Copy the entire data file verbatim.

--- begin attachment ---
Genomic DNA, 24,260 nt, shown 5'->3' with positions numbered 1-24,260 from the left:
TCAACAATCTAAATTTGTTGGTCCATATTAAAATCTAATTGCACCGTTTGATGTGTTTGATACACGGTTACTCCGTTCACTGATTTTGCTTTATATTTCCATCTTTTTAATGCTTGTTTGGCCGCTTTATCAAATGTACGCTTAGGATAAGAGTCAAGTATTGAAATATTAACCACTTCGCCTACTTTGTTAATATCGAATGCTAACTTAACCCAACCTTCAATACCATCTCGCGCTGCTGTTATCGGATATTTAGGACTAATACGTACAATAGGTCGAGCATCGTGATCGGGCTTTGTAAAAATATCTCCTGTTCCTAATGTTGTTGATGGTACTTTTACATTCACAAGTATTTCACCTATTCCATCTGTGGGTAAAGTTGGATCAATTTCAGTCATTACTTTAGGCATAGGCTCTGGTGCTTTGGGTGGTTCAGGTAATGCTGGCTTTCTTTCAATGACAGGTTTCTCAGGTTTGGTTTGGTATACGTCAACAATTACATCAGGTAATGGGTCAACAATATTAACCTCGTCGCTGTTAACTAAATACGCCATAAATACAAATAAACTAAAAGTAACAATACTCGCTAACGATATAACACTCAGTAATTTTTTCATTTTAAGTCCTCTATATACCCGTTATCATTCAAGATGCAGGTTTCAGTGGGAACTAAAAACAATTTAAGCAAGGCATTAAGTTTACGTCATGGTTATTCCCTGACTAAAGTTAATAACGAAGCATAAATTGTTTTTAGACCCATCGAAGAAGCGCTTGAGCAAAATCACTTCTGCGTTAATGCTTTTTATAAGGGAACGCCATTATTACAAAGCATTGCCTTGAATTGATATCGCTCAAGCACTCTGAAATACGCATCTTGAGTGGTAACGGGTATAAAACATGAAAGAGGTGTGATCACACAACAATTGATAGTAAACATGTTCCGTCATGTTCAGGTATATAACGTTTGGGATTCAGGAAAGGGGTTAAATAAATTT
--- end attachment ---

Genomic DNA, 24,260 nt, shown 5'->3' with positions numbered 1-24,260 from the left:
TCAACAATCTAAATTTGTTGGTCCATATTAAAATCTAATTGCACCGTTTGATGTGTTTGATACACGGTTACTCCGTTCACTGATTTTGCTTTATATTTCCATCTTTTTAATGCTTGTTTGGCCGCTTTATCAAATGTACGCTTAGGATAAGAGTCAAGTATTGAAATATTAACCACTTCGCCTACTTTGTTAATATCGAATGCTAACTTAACCCAACCTTCAATACCATCTCGCGCTGCTGTTATCGGATATTTAGGACTAATACGTACAATAGGTCGAGCATCGTGATCGGGCTTTGTAAAAATATCTCCTGTTCCTAATGTTGTTGATGGTACTTTTACATTCACAAGTATTTCACCTATTCCATCTGTGGGTAAAGTTGGATCAATTTCAGTCATTACTTTAGGCATAGGCTCTGGTGCTTTGGGTGGTTCAGGTAATGCTGGCTTTCTTTCAATGACAGGTTTCTCAGGTTTGGTTTGGTATACGTCAACAATTACATCAGGTAATGGGTCAACAATATTAACCTCGTCGCTGTTAACTAAATACGCCATAAATACAAATAAACTAAAAGTAACAATACTCGCTAACGATATAACACTCAGTAATTTTTTCATTTTAAGTCCTCTATATACCCGTTATCATTCAAGATGCAGGTTTCAGTGGGAACTAAAAACAATTTAAGCAAGGCATTAAGTTTACGTCATGGTTATTCCCTGACTAAAGTTAATAACGAAGCATAAATTGTTTTTAGACCCATCGAAGAAGCGCTTGAGCAAAATCACTTCTGCGTTAATGCTTTTTATAAGGGAACGCCATTATTACAAAGCATTGCCTTGAATTGATATCGCTCAAGCACTCTGAAATACGCATCTTGAGTGGTAACGGGTATAAAACATGAAAGAGGTGTGATCACACAACAATTGATAGTAAACATGTTCCGTCATGTTCAGGTATATAACGTTTGGGATTCAGGAAAGGGGTTAAATAAATTT